In his speech before the United Nations General Assembly on Tuesday, September 25, President Obama denounced the now notorious film denigrating the Prophet Muhammad as “crude and disgusting.” He also declined to call the film a catalyst for the tragic deaths of four Americans on September 11 at the U.S. Embassy in Benghazi, Libya. Instead, President Obama rightly reaffirmed America’s commitment to freedom of expression and shined a light on extremists.
At the heart of the discourse over the incident is the position that Islam forbids any depiction of its founder. This belief should be respected. In her initial speech condemning the deaths, Secretary Clinton noted that America has always stood for religious tolerance. And so we stand today.
Yet, rather than seizing an opportunity to explain the significance of depicting Muhammad and to explore various perspectives on the violence, some commentators and even world leaders, such as newly-elected Egyptian President Mohamed Morsi, suggest that the film constitutes incitement. The implication is that by providing a representation of Muhammad – just like burning a Quran – the creator is inciting Muslims to commit violence. This argument conveniently shifts the blame to the filmmaker.
As last week’s speech makes clear, however, the incitement debate doesn’t work. Along with our acceptance of people of all races and religions, America also honors a strong tradition of respect for freedom of expression, grounded in the U.S. Constitution. This tradition allows criticism of religion, including President Obama’s own Christian beliefs, as he stated in his address. But violence holds no place in this equation.
Societies do place limits on rights of expression, and these conditions vary based on community beliefs. There is no absolute right to free speech – even in the United States. To push the debate forward, we must understand these relative norms. The internationally recognized crime of incitement, however, generally prescribes that there must be direct incitement to commit a crime. To be direct, the alleged inciter must have intended to induce his audience into the commission of the crime, or at least have been aware of the likelihood of its commission due to his conduct.
To call these actions incitement begs the question – what crime did the filmmaker induce or know he was likely to induce his audience to commit by lobbing it out into the Internet? Murder? The film may have been distasteful, insensitive, and created to inflame certain viewers. Accordingly, in a free society, protests against it should be permissible and legal. A disturbing assumption, however, anchors the incitement argument with respect to events in Libya: Islam permits individuals to commit violence in response to representations of Muhammad. It follows that the filmmaker knew acts of murder might be a consequence of his actions.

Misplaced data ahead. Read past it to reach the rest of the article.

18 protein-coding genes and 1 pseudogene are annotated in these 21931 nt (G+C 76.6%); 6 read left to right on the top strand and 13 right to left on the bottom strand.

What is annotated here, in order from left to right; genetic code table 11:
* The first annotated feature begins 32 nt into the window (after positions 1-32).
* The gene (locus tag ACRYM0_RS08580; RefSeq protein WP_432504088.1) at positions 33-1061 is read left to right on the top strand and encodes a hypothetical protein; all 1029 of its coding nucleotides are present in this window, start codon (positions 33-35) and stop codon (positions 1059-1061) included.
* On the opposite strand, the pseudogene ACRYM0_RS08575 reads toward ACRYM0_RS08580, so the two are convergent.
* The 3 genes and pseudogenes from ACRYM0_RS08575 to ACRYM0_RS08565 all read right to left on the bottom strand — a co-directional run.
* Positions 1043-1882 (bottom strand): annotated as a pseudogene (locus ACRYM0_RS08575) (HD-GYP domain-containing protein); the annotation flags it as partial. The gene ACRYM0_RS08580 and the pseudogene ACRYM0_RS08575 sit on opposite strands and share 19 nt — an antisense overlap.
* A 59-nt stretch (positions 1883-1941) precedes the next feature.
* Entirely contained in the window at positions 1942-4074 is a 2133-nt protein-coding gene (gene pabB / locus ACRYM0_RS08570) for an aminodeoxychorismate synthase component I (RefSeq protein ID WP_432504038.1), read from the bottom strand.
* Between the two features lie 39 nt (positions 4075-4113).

The “depiction equals violence” scenario puts the filmmaker on the legal hook. It seems incredulous, however, that the second largest religion worldwide would condone the murder of innocent civilians – diplomats from the very same nation that supported them, along with France and the United Kingdom, through the revolution. The alternative is too ridiculous, and horrifying, to entertain. As President Obama noted Tuesday, “There is no speech that justifies mindless violence. There are no words that excuse the killing of innocents.” Reactions in Libya to the violence, including the statements of their newly elected Prime Minister Mustafa Abushagur, indicate that many Libyans agree.
The more likely scenario, promulgated by President Obama, is that these murders are the work of extremists. Recent acts of destruction throughout Libya and in its neighbor Mali – in which Salafists have used bulldozers and pickaxes to damage Sufi mosques considered idolatrous, including ones in UNSECO World Heritage Site Timbuktu – support this phenomenon. The splintering of Islam, just like the factionalized components of modern day Christianity, is on the rise. As with relative free speech norms, the current state of Islam must enter the dialogue.
Blaming the filmmaker is not the answer. This approach is futile not only for its dangerous precedent for free speech and condemning views on Islam, but also because it is impractical in a digital era. As President Obama told the UN General Assembly, “In 2012 … the notion that we can control the flow of information is obsolete.” We must therefore drop the illusory incitement debate. The consequences of failure to do so are grave. Without an acknowledgement of the true causes of this violence, Libyans will continue to face the risk of being high jacked by extremists seeking to hinder the journey to democracy. In his speech, President Obama reminded us that when Ambassador Stevens died, Libyans said he was their friend; and so the United States should make the Libyans ours.
Annie Castellani is a fellow at the Washington, D.C.-based nonprofit law firm, the Public International Law & Policy Group, where she focuses on transitional justice, constitution drafting, and civil society development in Libya and other post-conflict nations. Her views are independent.